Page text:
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Giada Pezzini | 23 January 2020

7 trends that will drive retail in 2020 according to NRF Retail’s Big Show

7 trends that will drive retail in 2020 according to NRF Retail’s Big Show

What are the biggest retail trends that will determine success or failure in the next decade? According to Microsoft CEO Satya Nadella, “every retailer will need to build their own tech intensity.” Nadella’s technology-focused keynote opened NRF Retail’s Big Show 2020, the largest retail conference and expo in the world.

At the show, which saw over 40,000 attendees from 99 countries, tech confirmed its place at the heart of retail – as long as it’s used to enhance the human side of the business. This translates into using data to personalize, down to the single individual; implementing AI tools that free up employees, so they can dedicate more time to customers; building platforms that unite people and enable them to consume in more responsible, sustainable ways.

Here are some of the major trends that will drive the retail of tomorrow.

Empowering employees brings returns

With online gaining ground, the survival of physical stores depends on the experience, and employees play a vital role in delivering the knowledge and warmth consumers are looking for. "I think one of the common themes going forward is finding ways to create human connection. Human interaction. The world needs that," said Kevin Johnson, President and CEO at Starbucks. The company is equipping its employees with technology that allows them to spend less time on mundane tasks like managing inventory or typing an order, and more time connecting with customers. “In many ways, Deep Brew [Starbuck’s AI] and the focus on machine learning and artificial intelligence is all about finding ways to help humans have more time to be human. It's not about robots replacing humans. It's about technology that frees up our baristas to better connect with one another and connect with customers,” Johnson said. More brands discussed the importance of employee engagement. “There’s no better investment you can make than in the people you have on your team, who are serving the people that are paying you to be there,” confirmed John Furner, CEO at Walmart U.S.

Mission and purpose drive loyalty

A growing number of consumers select products based on the brand, rather than product features or price point. Clear values, and the ability to drive change, are increasingly important factors in building brand loyalty and establishing deep connections with consumers. 

The mission-driven companies who discussed their success on the NRF stage included Cotopaxi, an outdoors gear brand that uses sustainable supply chains and aims to “create innovative outdoor products and experiences that fund sustainable poverty relief”; Bombas, a “sock and apparel brand with a mission to help those in need” that, for every pair of socks sold, donates one pair of socks to homeless people; and billion-dollar beauty brand Lush, famous for its fresh and handmade cosmetics, ethical buying, and no-packaging policies.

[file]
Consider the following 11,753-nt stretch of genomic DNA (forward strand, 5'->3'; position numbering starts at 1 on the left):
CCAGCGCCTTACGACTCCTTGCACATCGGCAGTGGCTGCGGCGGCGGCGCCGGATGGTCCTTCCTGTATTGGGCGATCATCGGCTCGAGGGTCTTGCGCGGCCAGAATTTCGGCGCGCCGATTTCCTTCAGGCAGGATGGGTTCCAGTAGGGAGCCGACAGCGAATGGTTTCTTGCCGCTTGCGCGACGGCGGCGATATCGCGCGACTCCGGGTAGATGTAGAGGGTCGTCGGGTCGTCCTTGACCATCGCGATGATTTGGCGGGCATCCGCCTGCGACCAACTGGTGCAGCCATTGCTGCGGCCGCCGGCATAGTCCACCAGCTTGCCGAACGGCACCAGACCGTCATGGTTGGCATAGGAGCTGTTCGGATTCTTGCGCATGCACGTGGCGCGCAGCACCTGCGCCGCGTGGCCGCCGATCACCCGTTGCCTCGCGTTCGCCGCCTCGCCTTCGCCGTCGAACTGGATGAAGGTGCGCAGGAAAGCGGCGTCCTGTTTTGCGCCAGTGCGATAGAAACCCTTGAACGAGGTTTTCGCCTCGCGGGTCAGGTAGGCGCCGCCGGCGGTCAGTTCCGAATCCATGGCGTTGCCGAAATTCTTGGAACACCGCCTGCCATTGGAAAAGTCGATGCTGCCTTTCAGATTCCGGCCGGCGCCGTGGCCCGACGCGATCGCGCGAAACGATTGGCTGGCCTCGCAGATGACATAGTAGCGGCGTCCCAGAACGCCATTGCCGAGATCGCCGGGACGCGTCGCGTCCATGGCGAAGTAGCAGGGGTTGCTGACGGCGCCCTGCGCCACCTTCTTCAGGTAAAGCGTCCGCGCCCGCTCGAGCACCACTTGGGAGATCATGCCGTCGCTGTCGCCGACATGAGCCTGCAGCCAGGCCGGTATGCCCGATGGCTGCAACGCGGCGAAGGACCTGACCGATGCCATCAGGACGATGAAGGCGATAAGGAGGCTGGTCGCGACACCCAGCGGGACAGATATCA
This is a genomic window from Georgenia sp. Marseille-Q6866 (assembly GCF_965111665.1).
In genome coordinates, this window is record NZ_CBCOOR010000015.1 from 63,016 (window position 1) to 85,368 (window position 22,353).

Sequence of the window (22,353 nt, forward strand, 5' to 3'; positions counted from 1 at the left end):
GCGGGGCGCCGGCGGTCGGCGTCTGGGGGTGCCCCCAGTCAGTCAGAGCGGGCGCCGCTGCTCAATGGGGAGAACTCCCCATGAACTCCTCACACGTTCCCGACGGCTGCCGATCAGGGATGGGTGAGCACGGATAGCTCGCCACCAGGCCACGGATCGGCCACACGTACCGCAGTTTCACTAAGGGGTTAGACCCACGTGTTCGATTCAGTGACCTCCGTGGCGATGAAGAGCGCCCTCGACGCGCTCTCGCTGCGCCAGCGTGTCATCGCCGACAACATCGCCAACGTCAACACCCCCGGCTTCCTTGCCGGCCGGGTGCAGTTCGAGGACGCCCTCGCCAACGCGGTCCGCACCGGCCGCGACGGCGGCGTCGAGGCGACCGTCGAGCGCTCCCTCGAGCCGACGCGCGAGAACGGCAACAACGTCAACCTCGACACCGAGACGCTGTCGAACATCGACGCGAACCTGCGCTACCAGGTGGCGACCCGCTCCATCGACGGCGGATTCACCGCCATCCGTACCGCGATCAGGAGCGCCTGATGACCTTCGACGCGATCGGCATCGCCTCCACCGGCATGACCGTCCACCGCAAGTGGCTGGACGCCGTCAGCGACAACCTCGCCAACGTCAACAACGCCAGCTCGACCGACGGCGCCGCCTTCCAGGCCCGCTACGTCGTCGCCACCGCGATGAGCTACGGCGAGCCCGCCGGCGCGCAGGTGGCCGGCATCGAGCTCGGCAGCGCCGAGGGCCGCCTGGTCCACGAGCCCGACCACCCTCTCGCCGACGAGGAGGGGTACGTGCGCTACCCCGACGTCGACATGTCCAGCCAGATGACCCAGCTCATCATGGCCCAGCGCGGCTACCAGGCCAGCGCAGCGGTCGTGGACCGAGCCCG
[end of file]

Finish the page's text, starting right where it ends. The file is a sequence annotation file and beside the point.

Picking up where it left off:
Staying authentic can drive true loyalty, according to Pooja Agarwal, Chief Operating Officer at Birchbox, a beauty product subscription service. “When we’re not human, our customers notice, and some may leave. When we act human, those that notice choose to stay even when things get really hard,” she said. “That’s the big lesson we’ve learned: sometimes if you make the harder choice up front, the non-short-term choice when it comes to business economics, your customers will stay through it and you will get a larger lifetime value.”

AI is making retail more personal

Brands are using artificial intelligence to make retail more personal and human. Starbucks is planning to use AI in multiple ways to foster human connections. “If a customer comes up to our point of sale to place an order […], right now the barista is heads down and typing in that order,” Johnson explained.  “We’re doing some research that says, ‘what if that barista had a microphone with some AI Deep Brew natural language behind it, and they’re having a conversation with the customer’. […] We're trying to invest in those things that we know can enable our Starbucks partners to spend more time connecting with one another, and connecting with customers.”

Stitch Fix, a personalized styling service, uses machine learning to analyze each customer’s preferences and suggest products. These recommendations are then passed to a stylist, who checks them and puts together a box of highly personalized pieces. When the items are returned, customers fill in information about each piece: size, fit, quality, value, style, and more. This information is then used to enhance the recommendation algorithm, improving both service and inventory in a continuously effective feedback loop.

Going direct to consumer can keep your brand relevant